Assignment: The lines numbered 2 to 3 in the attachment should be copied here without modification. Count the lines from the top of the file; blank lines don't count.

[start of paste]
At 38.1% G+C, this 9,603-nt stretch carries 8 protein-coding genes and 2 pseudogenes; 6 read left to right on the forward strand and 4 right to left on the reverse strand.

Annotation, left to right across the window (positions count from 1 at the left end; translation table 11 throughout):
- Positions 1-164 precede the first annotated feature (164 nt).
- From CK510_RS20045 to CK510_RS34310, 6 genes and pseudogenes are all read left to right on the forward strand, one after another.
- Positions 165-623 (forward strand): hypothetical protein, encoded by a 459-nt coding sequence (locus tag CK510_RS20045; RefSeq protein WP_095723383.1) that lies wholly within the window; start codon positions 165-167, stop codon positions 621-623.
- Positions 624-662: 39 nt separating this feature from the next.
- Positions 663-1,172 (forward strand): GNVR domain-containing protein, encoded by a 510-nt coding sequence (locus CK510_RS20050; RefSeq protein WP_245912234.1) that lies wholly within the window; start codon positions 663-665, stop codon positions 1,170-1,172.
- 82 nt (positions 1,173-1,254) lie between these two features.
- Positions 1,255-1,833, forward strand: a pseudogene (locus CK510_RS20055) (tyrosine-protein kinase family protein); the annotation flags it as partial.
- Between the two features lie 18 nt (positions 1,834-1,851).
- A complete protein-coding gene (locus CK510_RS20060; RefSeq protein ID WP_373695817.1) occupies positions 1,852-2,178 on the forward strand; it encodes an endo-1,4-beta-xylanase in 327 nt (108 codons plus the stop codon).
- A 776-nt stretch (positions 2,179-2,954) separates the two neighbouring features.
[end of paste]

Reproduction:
Annotation, left to right across the window (positions count from 1 at the left end; translation table 11 throughout):
- Positions 1-164 precede the first annotated feature (164 nt).